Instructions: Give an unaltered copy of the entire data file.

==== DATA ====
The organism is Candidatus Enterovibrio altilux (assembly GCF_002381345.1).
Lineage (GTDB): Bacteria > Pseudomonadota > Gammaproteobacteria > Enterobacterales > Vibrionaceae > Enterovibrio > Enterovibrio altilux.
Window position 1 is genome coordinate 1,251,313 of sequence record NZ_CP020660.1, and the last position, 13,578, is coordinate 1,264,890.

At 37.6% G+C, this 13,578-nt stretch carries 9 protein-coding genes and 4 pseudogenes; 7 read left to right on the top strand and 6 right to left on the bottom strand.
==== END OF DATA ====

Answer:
The organism is Candidatus Enterovibrio altilux (assembly GCF_002381345.1).
Lineage (GTDB): Bacteria > Pseudomonadota > Gammaproteobacteria > Enterobacterales > Vibrionaceae > Enterovibrio > Enterovibrio altilux.
Window position 1 is genome coordinate 1,251,313 of sequence record NZ_CP020660.1, and the last position, 13,578, is coordinate 1,264,890.

At 37.6% G+C, this 13,578-nt stretch carries 9 protein-coding genes and 4 pseudogenes; 7 read left to right on the top strand and 6 right to left on the bottom strand.